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Together for Education

When Julie Geisen Scheper and Chuck Scheper talk about proud moments in their lives, both mention children. Chuck also cites statistics.
 Chuck Scheper and Julie Geisen Scheper with second graders at John G. Carlisle Elementary in Covington. Chuck and Julie are GCF donors.
Chuck Scheper and Julie Geisen Scheper with second graders at John G. Carlisle Elementary in Covington. Chuck and Julie are GCF donors.
When Julie Geisen Scheper and Chuck Scheper talk about proud moments in their lives, both mention children. Chuck also cites statistics.

The couple mentored a brother and sister through Covington Partners, an agency providing support services to students in Covington Independent Public Schools. It also works with partner organizations, board members, families, and volunteers to help Covington youth achieve success in every phase of life.

That’s exactly what the Schepers have been doing. Julie, on the board of both Covington Partners and Covington schools, began working with her student in the eighth grade. The student is now a college graduate and still meets with Julie on a regular basis. 

“My mentee is the first person in her family to graduate from college, and to see her walk across the stage was one of the proudest moments of my life,” Julie said. “Now she is working, pursuing further education, and volunteering. She’s on the pathway to a happy and successful life.”

Chuck’s proud moment was when his mentee studied hard to raise an ACT score from 20 to 26, qualifying him for a scholarship. This young man now attends Northern Kentucky University.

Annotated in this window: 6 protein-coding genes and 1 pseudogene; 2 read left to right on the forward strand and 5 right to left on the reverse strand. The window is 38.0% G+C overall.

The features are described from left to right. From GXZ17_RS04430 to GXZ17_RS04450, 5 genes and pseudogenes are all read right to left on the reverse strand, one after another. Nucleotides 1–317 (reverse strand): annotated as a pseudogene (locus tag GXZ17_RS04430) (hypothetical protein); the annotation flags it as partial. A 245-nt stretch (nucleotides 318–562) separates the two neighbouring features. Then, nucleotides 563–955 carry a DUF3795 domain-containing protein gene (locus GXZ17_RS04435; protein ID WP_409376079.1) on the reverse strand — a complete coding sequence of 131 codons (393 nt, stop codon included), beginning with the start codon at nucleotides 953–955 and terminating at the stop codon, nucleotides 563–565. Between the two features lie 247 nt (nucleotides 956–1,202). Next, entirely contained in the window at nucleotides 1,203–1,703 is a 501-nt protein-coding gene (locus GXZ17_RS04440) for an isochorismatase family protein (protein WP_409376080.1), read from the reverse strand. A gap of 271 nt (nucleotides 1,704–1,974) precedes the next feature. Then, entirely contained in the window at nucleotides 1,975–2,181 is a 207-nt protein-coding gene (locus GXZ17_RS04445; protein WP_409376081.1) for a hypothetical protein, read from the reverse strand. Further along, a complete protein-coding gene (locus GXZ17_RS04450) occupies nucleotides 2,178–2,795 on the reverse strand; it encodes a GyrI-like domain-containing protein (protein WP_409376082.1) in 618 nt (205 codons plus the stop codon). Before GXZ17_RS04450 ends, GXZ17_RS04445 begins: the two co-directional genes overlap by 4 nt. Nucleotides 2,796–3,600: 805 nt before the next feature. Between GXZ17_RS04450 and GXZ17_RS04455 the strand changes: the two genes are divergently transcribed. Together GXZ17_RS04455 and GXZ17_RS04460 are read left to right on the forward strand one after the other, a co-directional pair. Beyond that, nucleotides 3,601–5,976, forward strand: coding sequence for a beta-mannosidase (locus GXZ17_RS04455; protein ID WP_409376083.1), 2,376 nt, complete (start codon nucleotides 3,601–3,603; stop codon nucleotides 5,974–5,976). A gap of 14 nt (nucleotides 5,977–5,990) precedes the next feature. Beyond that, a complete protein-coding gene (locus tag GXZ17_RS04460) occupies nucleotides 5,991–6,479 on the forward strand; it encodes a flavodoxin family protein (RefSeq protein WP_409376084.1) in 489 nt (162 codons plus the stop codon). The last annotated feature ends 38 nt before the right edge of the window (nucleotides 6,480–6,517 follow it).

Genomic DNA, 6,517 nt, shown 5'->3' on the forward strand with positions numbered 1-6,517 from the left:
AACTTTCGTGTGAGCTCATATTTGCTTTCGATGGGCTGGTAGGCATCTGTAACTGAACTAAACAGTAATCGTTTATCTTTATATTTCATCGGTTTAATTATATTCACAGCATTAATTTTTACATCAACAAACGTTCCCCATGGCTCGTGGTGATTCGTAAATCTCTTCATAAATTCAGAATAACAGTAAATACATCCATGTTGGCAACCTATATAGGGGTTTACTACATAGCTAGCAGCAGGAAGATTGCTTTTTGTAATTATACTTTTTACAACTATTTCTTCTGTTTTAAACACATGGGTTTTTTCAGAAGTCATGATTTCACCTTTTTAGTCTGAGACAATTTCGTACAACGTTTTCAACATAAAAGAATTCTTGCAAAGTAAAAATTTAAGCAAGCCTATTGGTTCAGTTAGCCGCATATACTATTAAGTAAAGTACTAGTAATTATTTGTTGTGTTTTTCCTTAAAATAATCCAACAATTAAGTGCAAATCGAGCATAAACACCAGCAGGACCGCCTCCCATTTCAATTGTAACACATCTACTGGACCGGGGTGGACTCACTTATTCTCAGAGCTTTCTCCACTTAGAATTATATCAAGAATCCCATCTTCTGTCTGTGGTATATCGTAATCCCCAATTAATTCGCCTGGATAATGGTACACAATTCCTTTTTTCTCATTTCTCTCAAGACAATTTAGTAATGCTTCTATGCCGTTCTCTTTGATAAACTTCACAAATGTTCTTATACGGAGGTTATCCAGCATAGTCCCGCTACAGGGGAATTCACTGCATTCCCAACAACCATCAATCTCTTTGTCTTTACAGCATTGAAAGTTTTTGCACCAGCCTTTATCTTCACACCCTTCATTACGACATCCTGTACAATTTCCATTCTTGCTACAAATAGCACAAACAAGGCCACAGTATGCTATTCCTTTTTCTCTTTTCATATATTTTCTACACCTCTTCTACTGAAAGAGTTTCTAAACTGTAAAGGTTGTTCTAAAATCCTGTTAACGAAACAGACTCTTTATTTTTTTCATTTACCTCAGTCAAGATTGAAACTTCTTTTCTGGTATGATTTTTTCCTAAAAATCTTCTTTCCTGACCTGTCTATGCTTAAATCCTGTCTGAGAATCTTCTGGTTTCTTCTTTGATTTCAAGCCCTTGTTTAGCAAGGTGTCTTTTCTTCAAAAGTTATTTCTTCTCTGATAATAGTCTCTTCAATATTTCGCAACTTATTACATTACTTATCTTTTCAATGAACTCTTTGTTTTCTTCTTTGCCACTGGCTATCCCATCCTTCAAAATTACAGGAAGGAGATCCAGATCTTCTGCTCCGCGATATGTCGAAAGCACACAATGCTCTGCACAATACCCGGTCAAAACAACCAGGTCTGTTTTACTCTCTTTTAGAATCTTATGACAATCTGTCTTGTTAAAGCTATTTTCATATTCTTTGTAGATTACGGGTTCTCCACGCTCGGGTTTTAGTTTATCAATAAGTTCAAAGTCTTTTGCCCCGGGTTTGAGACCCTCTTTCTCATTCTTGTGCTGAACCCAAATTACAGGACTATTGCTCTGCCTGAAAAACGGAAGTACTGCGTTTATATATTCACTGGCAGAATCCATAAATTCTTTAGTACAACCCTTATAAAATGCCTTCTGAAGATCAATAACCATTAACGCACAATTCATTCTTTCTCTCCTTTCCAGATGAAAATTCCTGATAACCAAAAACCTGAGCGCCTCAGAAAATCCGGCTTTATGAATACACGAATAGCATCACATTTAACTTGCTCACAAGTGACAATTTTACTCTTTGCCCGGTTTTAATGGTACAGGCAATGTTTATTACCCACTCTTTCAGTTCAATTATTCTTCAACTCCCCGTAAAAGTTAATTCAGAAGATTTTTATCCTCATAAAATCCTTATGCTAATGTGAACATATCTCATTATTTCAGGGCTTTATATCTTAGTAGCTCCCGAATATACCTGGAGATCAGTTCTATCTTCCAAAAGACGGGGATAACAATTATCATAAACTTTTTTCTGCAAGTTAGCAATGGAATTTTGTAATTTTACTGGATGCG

As for statistics, Chuck points out the measurable changes the school district and Covington Partners have made for students. 

One of the elementary schools is in the 99th academic percentile in the state. In 2013-2014, family engagement in the district increased from 55 to 71 percent and the percentage of 10th grade students who have not used tobacco in 30 days increased from 81 to 88 percent. The percentage of students with an unhealthy body mass index decreased from 37 to 31 percent.

“I’m an analytic, so when I started seeing some of the results of what was happening I got really excited,” he said. “The benefits are starting to materialize and change the lives of students. As a funder, that’s what you want to see. You want to see results. You don’t just want to write a check and feel good about it. You want to see improvement.”

The long-time Covington residents stress that being mentors has been a gift to them and appreciate that they’ve been included in family milestones such as graduation and preparing for college.

“The students’ mother has been able to give us some parent-like experiences, like freshman orientation,” Julie said. “It was wonderful.” 

Chuck retired from Great American Insurance Group, and Julie from social work. They are so busy with charitable work, including Chuck being on the governing board of The Greater Cincinnati Foundation, that he calls it a “rewirement.” 

Covington and its students hold a special place in their hearts.

“These are our future leaders, workers, and neighbors,” said Julie. “The future of our region depends on the success of these young people and we want to try to help make it happen.”



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